Blade Runner: Whatever happened to the original's star Sean Young?
In the publicity material for Blade Runner 2049, Denis Villeneuve's ecstatically acclaimed new sequel to Ridley Scott's 1982 classic, one figure is noticeably absent.
At the end of the original, Sean Young's Rachael, an experimental replicant with the memories and consciousness of a human, was seen riding off into the unknown with Harrison Ford's LA cop, Rick Deckard.
Young has a fleeting, computer-generated appearance as a digital copy of Rachael in the new film, but the actress, whose performance as a slinky, fragile and unknowing cyborg marked the 28-year-old as one of the major up-and-comers of the Eighties, has all but disappeared from view.
While Ford went on to cement his position on the Hollywood A-list, a decade after Blade Runner's release, Young's career was in ruins, thanks to a toxic mix of highly public, erratic behaviour combined with borderline misogyny received from some of the people she worked with.
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In the wake of Blade Runner, Young's career seemed to be in the ascendant, with acclaimed roles in David Lynch's Dune and the surprise box office hit No Way Out. But the wheels soon began to fly off when an alleged affair with actor James Woods on the set of their drama The Boost resulted in a major dent to her reputation.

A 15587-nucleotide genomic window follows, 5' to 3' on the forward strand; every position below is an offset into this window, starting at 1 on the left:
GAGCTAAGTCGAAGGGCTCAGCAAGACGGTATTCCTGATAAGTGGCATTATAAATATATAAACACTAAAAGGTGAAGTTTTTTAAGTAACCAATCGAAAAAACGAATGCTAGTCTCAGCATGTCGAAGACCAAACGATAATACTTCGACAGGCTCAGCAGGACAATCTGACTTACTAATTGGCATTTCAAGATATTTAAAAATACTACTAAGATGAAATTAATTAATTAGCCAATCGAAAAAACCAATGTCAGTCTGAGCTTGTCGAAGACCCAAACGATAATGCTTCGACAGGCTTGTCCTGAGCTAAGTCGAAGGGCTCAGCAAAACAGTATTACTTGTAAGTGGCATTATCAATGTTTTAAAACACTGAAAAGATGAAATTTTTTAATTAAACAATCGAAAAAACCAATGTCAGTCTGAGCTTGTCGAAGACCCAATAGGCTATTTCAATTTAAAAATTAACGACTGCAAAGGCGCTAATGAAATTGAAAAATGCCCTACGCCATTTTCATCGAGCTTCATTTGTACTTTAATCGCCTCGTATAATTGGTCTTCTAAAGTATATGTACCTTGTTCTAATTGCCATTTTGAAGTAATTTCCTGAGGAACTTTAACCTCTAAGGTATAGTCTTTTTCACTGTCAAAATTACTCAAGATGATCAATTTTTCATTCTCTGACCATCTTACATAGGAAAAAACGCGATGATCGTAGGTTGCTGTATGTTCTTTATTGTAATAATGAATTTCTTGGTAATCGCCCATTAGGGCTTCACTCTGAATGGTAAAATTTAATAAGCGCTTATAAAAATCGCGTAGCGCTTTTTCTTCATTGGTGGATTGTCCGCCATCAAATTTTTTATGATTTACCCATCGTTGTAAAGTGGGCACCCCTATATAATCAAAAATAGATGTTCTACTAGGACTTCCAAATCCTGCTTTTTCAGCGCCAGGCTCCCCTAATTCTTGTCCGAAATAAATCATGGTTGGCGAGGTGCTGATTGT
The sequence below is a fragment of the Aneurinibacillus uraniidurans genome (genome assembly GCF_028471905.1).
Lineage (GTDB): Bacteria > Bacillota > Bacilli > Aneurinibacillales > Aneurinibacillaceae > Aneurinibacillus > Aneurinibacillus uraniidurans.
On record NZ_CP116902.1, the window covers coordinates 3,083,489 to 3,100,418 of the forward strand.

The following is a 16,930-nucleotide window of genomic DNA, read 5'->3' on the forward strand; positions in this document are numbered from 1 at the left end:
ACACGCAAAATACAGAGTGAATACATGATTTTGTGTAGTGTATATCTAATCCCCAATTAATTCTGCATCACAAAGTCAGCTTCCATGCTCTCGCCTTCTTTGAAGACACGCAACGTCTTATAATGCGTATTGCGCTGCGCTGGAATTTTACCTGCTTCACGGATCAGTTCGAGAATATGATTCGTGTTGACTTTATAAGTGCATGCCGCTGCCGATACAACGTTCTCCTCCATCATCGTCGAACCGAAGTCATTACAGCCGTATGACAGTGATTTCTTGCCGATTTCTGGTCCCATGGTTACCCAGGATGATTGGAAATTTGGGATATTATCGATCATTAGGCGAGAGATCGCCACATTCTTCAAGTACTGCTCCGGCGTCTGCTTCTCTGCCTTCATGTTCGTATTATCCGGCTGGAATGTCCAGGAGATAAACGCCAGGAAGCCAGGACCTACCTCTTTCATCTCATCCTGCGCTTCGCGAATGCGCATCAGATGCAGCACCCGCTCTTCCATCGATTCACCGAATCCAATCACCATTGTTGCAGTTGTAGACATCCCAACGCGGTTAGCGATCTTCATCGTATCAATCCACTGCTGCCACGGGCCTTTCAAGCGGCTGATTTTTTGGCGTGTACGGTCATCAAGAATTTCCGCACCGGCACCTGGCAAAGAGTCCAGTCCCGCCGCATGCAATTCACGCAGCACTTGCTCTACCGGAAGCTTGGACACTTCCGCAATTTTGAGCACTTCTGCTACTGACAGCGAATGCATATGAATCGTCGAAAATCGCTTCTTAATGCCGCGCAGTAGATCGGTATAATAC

While both have always denied they were an item, Woods filed a US$6 million harassment suit against Young that year, claiming she had stalked him and his fiancee, Sarah. Some of the more outrageous accusations included that Young had left a butchered voodoo doll on the doorstep of their home.
Young repeatedly denied that she was the source of the doll, or that she had stalked the couple, telling Entertainment Weekly in 1992 that the scandal "[boiled] down to two people plotting to set me up and make me look like I was a crazy person, partially because of their own mental illness, partially because of revenge".
Dramatic tales of Young's antics (including the rumour, denied by both parties, that she once superglued Woods's penis to his leg) helped create a narrative of wayward behaviour that eclipsed some of the treatment she suffered at the hands of her co-stars.
In 1987, midway through shooting a supporting role in Oliver Stone's Wall Street, her co-star Charlie Sheen stuck a note on her back. It read: "I am the biggest c... in the world."